A single channel pump forms one flow path inside the impeller, and the flow path rotates together according to the rotation of the impeller to transport wastewater. Accordingly, the single channel pump has an advantage in that pump efficiency is more than twice that of the vortex pump without clogging the flow path. However, since an impeller of the single channel pump has an asymmetric structure unlike a general impeller, when operating the single channel pump, there is a problem that a distribution of a fluid force is not constant, and thus, vibrations occur greatly, and particularly, in order to increase the pump efficiency, the vibration increases significantly, and thus, it is difficult to apply the single channel pump to a field.

A two-vane pump has two impellers in a symmetrical structure, and thus, has an advantage of passing solid materials better than a general vortex pump because of low vibrations and a wide flow path.

However, in the related art, there is no technology for designing a structure of an impeller so as to have a target efficiency for a desired head and a size of a passable solid, and thus, there is a problem in that a lot of trial and error has to be experienced in manufacturing a desired specification.

Therefore, a design technology is required, which considers an interaction between an impeller and a volute of the two-vane pump that can maximize the pump efficiency while satisfying a target head and the size of the passable solid.

SUMMARY

The present disclosure provides a design method of a two-vane pump using machine learning capable of having a high efficiency of a target head and performing optimal design for sizes of passible solids and a two-vane pump for wastewater according to the machine learning.

Objects of the present disclosure are not limited to the above-described objects, and other technical objects not mentioned above are clearly understood by those with ordinary knowledge in the technical field to which the present disclosure belongs from the description below.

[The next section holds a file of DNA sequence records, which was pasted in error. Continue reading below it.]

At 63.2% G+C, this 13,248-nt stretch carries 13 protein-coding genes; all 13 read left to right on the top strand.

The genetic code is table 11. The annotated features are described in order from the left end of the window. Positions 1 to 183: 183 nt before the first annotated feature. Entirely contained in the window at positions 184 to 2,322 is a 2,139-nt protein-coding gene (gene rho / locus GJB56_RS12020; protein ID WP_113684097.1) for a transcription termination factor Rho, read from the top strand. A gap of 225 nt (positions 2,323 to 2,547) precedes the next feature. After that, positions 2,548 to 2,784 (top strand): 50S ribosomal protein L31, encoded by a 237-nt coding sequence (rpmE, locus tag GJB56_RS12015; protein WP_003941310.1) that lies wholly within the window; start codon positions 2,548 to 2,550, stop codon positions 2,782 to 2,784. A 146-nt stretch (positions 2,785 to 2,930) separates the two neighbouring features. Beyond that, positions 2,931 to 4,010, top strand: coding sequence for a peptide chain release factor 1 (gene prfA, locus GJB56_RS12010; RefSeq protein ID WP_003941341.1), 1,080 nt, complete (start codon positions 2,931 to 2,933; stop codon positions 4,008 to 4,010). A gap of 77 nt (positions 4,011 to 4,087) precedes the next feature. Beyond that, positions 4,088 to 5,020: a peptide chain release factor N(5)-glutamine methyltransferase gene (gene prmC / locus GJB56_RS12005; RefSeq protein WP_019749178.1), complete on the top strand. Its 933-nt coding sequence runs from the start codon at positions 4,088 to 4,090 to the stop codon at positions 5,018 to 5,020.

According to an aspect of the present disclosure, there is provided a two-vane pump for wastewater including a circular volute having one inlet and one outlet, and a pair of impellers configured to rotate inside the volute and formed in a symmetrical streamline shape with respect to a rotation center to guide a flow of a fluid introduced into the volute, in which the pair of impellers are spaced apart from each other by a preset distance so that solids contained in wastewater pass through.

The inlet and outlet of the volute may be formed in a perpendicular direction toward different planes.

The volute may be formed such that a cross-sectional area gradually increases from a side of the inlet to a side of the outlet.

The pair of impellers may have a curve which is formed in a semicircular shape so that a surface on a pump inlet side is concave in a streamlined shape from the pump inlet, and extends to an outside of the volute.

The impeller may include a first point on the inlet side and may be configured so that a volume of a solid passing through the pump is changed according to a value of the closest displacement from the first point to the other facing impeller.